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Department of Computer Science and Technology

Tadas Baltrušaitis, a research student in the Graphics & Interaction Group, was on the winning team for the 2011 International Audio-Visual Emotion Challenge.

Tadas presented a paper on "Modeling Latent Discriminative Dynamic of Multi-Dimensional Affective Signals" at the fourth International Conference on Affective Computing and Intelligent Interaction in Memphis this week, reporting on a system that won the video sub-challenge in the competition.

The Audio-Visual Emotion Challenge (AVEC 2011) was the first competition event aimed at comparison of automatic audio, visual and audiovisual emotion analysis. The goal of the challenge was to provide a common benchmark test set for individual multimodal information processing and to bring together the audio and video emotion recognition communities, to compare the relative merits of the two approaches to emotion recognition under well-defined and strictly comparable conditions and establish to what extent fusion of the approaches is possible and beneficial. A further motivation was the need to advance emotion recognition systems to be able to deal with naturalistic behaviour in large volumes of un-segmented, non-prototypical and non-preselected data as this is exactly the type of data that both multimedia retrieval and human-machine/human-robot communication interfaces have to face in the real world.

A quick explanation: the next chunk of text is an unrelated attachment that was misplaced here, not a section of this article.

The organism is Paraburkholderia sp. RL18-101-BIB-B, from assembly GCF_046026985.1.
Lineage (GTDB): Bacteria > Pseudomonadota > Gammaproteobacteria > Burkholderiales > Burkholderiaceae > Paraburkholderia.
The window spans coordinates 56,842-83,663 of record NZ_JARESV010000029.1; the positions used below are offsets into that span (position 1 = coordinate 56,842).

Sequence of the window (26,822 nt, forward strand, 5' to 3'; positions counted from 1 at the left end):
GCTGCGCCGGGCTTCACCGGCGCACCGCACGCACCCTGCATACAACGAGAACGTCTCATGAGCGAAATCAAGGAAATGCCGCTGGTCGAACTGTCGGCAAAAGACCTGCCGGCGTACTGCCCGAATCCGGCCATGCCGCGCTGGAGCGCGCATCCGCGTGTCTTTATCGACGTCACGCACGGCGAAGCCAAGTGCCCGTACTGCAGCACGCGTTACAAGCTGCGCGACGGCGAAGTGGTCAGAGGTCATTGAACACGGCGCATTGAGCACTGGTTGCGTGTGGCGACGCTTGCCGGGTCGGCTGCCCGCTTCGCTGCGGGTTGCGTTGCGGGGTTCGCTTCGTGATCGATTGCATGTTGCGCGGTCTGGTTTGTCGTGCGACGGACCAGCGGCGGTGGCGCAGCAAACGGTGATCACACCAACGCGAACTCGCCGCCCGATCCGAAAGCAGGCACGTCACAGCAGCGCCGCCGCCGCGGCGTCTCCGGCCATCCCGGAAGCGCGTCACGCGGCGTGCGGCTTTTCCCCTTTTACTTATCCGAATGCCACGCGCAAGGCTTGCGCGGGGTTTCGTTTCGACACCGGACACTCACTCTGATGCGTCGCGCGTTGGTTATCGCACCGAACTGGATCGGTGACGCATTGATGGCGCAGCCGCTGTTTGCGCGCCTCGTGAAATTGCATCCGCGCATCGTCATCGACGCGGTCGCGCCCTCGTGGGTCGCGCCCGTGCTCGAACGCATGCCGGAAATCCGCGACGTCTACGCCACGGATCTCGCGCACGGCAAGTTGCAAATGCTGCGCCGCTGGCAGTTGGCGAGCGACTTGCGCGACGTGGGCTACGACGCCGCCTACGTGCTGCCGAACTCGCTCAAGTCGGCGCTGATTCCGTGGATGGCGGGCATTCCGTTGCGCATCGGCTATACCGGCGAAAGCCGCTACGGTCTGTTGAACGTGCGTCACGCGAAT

See for more information about research into affective computing in the Computer Laboratory.

Published by Jan Samols on Wednesday 12th October 2011